Advertisement

Archive for Sunday, July 24, 2011

Behind the Lens: Low-tech photography

During a recent lotus blossom party, I did not have a camera with me to capture several photo opps. I used a favorite "retro" camera app on my iPhone to capture these adventurous rafters. The quality may not be equal to other cameras, but this low-tech approach provided an image that might be preferable.

During a recent lotus blossom party, I did not have a camera with me to capture several photo opps. I used a favorite "retro" camera app on my iPhone to capture these adventurous rafters. The quality may not be equal to other cameras, but this low-tech approach provided an image that might be preferable.

July 24, 2011

Advertisement

Below are websites for some of the cameras and apps mentioned.

http://stackrmobile.com/fxcamera.html

http://www.urbian.biz/apps/retrocam/

http://hipstamaticapp.com/ (iPhone only)

http://www.lomography.com/

My wife and I recently went to see Claude Monet’s “Water Lilies” exhibit at the Nelson-Atkins Museum of Art. The reunited triptych is on display through Aug. 7. Monet depicted his water garden in Giverny, France, as a near abstract surface of shifting light and color. The Impressionist master’s painting captures a feeling and experience more than a detailed document of his subject. If Monet had used a camera rather than a brush, he probably would have gone low-tech. I imagine him using a Diana or Holga instead of a Hasselblad to photograph his lilies. The Diana and Holga are cheap, plastic film cameras that produce muted, blurry and optically distorted images. The Hasselblad is an expensive, professional camera known for its precision and razor sharp images.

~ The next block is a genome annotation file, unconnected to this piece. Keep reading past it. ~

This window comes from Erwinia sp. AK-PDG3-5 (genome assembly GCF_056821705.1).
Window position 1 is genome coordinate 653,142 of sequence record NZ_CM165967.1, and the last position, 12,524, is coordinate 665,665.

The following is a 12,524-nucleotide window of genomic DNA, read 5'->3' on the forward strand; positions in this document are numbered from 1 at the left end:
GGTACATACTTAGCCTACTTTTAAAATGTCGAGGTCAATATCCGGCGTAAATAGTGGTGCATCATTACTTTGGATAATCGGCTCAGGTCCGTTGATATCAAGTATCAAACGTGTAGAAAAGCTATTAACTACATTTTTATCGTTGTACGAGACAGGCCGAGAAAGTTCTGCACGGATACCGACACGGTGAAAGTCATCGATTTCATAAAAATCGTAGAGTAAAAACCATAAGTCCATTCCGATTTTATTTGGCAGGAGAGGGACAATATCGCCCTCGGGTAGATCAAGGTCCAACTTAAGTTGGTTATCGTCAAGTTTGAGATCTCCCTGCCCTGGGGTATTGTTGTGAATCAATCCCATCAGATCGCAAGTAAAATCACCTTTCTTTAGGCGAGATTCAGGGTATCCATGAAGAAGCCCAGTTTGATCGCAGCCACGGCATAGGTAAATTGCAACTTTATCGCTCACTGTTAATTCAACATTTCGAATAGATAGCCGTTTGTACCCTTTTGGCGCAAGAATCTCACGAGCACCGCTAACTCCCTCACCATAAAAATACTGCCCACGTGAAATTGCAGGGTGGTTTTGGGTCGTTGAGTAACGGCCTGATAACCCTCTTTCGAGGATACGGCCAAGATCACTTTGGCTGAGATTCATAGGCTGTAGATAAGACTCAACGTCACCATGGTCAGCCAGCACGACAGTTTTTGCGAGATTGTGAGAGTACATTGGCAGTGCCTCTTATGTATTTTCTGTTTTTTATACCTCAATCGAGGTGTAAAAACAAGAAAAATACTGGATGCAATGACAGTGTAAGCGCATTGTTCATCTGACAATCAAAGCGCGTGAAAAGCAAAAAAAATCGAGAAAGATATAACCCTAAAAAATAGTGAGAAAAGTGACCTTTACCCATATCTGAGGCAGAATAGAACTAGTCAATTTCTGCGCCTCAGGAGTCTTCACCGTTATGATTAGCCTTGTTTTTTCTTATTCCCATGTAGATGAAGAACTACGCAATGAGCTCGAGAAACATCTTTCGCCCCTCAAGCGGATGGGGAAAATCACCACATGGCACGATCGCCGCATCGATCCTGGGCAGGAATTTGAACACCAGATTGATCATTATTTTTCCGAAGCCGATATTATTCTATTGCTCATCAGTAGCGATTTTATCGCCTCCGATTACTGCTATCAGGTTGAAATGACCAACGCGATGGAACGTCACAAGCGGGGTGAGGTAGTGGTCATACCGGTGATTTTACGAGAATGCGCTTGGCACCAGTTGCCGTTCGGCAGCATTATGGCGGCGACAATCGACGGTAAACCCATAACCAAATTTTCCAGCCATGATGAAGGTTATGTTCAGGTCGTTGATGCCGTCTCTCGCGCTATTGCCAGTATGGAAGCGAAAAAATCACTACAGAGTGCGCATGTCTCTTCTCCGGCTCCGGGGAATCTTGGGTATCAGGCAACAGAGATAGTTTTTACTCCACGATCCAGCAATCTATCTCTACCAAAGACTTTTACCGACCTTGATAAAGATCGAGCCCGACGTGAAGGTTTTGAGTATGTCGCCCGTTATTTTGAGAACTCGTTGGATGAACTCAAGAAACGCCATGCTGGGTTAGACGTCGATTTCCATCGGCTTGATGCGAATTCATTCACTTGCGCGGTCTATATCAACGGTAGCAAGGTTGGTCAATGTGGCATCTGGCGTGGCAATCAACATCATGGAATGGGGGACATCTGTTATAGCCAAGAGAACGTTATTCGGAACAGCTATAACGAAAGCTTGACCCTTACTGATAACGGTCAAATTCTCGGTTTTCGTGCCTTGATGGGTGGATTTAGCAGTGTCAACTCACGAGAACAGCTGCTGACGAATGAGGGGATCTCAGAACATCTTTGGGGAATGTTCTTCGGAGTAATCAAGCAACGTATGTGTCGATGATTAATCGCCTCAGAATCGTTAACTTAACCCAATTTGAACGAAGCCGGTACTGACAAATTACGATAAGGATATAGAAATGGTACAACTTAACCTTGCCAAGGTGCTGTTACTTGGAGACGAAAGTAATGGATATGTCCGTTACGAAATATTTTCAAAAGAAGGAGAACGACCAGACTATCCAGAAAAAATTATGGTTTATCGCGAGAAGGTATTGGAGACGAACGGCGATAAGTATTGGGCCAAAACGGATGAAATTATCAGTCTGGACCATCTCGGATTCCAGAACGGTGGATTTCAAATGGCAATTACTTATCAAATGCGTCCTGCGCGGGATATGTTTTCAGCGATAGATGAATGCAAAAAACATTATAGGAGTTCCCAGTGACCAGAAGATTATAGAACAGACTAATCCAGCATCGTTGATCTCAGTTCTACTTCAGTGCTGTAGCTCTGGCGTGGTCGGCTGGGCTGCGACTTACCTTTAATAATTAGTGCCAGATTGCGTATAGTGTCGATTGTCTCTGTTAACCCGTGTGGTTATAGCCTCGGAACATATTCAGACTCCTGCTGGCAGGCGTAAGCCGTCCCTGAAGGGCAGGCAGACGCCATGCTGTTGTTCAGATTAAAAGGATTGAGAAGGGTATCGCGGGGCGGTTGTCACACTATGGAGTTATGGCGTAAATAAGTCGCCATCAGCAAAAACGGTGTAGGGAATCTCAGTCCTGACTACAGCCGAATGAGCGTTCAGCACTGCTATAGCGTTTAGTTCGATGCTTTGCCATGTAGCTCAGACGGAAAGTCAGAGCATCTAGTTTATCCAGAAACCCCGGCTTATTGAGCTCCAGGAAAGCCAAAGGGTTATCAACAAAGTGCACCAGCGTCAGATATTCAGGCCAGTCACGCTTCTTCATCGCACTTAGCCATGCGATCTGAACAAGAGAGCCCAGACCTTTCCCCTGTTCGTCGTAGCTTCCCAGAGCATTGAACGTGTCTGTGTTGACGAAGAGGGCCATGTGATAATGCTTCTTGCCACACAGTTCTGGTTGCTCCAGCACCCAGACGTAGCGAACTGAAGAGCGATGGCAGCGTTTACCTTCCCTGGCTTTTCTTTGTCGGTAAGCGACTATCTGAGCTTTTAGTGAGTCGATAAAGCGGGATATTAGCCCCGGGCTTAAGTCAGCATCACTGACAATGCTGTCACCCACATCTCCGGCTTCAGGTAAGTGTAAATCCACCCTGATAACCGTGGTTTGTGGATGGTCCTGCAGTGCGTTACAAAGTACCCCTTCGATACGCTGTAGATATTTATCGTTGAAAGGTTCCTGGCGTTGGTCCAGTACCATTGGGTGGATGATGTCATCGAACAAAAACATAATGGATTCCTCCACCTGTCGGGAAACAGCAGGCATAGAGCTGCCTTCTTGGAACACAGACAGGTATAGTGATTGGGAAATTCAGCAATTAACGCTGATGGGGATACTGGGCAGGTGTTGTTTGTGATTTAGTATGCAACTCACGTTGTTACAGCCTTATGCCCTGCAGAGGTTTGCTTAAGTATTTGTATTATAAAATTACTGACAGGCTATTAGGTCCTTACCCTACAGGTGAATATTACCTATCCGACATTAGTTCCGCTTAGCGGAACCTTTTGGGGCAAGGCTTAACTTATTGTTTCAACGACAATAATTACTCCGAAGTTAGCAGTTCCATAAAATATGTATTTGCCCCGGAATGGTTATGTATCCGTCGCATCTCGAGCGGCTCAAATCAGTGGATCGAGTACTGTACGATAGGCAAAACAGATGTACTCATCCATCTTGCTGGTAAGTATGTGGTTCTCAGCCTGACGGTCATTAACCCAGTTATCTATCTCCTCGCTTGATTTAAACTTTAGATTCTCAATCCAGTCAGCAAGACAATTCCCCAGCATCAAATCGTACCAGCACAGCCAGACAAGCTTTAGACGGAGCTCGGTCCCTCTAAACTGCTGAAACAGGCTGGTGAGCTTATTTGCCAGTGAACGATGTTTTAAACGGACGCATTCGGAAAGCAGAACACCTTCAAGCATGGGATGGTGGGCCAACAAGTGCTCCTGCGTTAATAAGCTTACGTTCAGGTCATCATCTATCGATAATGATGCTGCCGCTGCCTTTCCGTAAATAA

Low-tech photography is popular, and I’ve noticed quite a few shutterbug friends, myself included, joining this retro trend. The company Lomography distributes an extensive collection of inexpensive film cameras and has a large international and cult-like fan base, all sharing a passion for creative and experimental film photography. Urban Outfitters, 1013 Mass., carries several shelves of plastic Lomo cameras, including the Holga and Diana. This fascination for less than technically perfect but creative imagery has made its way to digital photography, too. One product, the Dreamy Diana Lens, is a plastic lens that you can mount on your expensive DSLR and turn it into a digital toy camera. So while digital camera makers increase resolution and color accuracy, many shooters reach instead for fun tools that do the opposite, de-empasizing formal technique and high-fidelity.

Now that most people carry a cell phone with a built-in camera, spontaneity and creativity trumps technical perfection. Face it, a cell phone is always with you. Camera apps for your phone like FxCamera, CameraBag, Hipstamatic and Retro Camera all offer filters and effects to mimic toy cameras, fisheye lenses and Polaroids, among others.

If you’re looking for a little inspiration or a way to bring more spontaneity and fun to your photography, try going retro. And keep in mind the Lomography credo: “Don’t think, just shoot.”

Comments

Use the comment form below to begin a discussion about this content.

Commenting has been disabled for this item.